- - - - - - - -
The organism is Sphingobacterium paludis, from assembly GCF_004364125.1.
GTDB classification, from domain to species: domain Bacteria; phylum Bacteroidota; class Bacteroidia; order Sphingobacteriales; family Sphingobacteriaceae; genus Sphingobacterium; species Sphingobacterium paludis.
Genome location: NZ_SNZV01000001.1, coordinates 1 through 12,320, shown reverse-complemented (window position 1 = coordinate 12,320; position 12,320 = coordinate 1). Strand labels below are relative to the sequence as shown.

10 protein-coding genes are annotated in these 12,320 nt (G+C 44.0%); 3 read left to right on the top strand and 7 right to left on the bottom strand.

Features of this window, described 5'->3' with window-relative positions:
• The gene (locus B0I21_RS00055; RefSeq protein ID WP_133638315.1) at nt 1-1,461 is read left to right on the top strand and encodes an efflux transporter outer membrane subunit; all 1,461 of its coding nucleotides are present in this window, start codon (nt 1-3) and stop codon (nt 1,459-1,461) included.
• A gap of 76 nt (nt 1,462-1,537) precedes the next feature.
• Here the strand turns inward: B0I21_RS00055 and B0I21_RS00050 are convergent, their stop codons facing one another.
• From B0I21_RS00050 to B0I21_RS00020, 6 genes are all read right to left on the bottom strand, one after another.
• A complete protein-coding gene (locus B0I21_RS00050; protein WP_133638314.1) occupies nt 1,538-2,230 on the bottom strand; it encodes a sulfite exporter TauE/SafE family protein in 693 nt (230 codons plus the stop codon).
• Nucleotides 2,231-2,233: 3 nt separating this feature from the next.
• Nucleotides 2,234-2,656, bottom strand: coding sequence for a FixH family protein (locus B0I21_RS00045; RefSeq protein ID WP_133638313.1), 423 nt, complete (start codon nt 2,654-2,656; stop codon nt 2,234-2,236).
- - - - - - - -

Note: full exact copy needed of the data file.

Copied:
The organism is Sphingobacterium paludis, from assembly GCF_004364125.1.
GTDB classification, from domain to species: domain Bacteria; phylum Bacteroidota; class Bacteroidia; order Sphingobacteriales; family Sphingobacteriaceae; genus Sphingobacterium; species Sphingobacterium paludis.
Genome location: NZ_SNZV01000001.1, coordinates 1 through 12,320, shown reverse-complemented (window position 1 = coordinate 12,320; position 12,320 = coordinate 1). Strand labels below are relative to the sequence as shown.

10 protein-coding genes are annotated in these 12,320 nt (G+C 44.0%); 3 read left to right on the top strand and 7 right to left on the bottom strand.

Features of this window, described 5'->3' with window-relative positions:
• The gene (locus B0I21_RS00055; RefSeq protein ID WP_133638315.1) at nt 1-1,461 is read left to right on the top strand and encodes an efflux transporter outer membrane subunit; all 1,461 of its coding nucleotides are present in this window, start codon (nt 1-3) and stop codon (nt 1,459-1,461) included.
• A gap of 76 nt (nt 1,462-1,537) precedes the next feature.
• Here the strand turns inward: B0I21_RS00055 and B0I21_RS00050 are convergent, their stop codons facing one another.
• From B0I21_RS00050 to B0I21_RS00020, 6 genes are all read right to left on the bottom strand, one after another.
• A complete protein-coding gene (locus B0I21_RS00050; protein WP_133638314.1) occupies nt 1,538-2,230 on the bottom strand; it encodes a sulfite exporter TauE/SafE family protein in 693 nt (230 codons plus the stop codon).
• Nucleotides 2,231-2,233: 3 nt separating this feature from the next.
• Nucleotides 2,234-2,656, bottom strand: coding sequence for a FixH family protein (locus B0I21_RS00045; RefSeq protein ID WP_133638313.1), 423 nt, complete (start codon nt 2,654-2,656; stop codon nt 2,234-2,236).